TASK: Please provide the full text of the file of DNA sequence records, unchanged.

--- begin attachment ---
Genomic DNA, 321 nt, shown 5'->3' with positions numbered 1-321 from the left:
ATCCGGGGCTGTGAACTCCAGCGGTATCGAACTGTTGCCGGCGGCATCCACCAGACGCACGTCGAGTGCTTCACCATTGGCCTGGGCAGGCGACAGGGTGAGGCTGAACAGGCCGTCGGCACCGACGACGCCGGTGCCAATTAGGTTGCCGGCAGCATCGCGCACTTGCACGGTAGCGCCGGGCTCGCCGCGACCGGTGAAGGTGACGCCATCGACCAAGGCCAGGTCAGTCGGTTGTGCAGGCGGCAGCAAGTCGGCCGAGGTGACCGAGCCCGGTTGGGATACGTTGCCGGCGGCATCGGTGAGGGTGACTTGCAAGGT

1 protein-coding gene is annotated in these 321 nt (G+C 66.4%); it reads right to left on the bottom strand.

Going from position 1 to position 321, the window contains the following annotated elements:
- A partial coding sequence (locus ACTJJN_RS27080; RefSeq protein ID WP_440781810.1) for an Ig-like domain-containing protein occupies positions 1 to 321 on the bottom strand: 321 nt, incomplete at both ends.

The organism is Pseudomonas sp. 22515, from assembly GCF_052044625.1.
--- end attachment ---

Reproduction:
Genomic DNA, 321 nt, shown 5'->3' with positions numbered 1-321 from the left:
ATCCGGGGCTGTGAACTCCAGCGGTATCGAACTGTTGCCGGCGGCATCCACCAGACGCACGTCGAGTGCTTCACCATTGGCCTGGGCAGGCGACAGGGTGAGGCTGAACAGGCCGTCGGCACCGACGACGCCGGTGCCAATTAGGTTGCCGGCAGCATCGCGCACTTGCACGGTAGCGCCGGGCTCGCCGCGACCGGTGAAGGTGACGCCATCGACCAAGGCCAGGTCAGTCGGTTGTGCAGGCGGCAGCAAGTCGGCCGAGGTGACCGAGCCCGGTTGGGATACGTTGCCGGCGGCATCGGTGAGGGTGACTTGCAAGGT

1 protein-coding gene is annotated in these 321 nt (G+C 66.4%); it reads right to left on the bottom strand.

Going from position 1 to position 321, the window contains the following annotated elements:
- A partial coding sequence (locus ACTJJN_RS27080; RefSeq protein ID WP_440781810.1) for an Ig-like domain-containing protein occupies positions 1 to 321 on the bottom strand: 321 nt, incomplete at both ends.

The organism is Pseudomonas sp. 22515, from assembly GCF_052044625.1.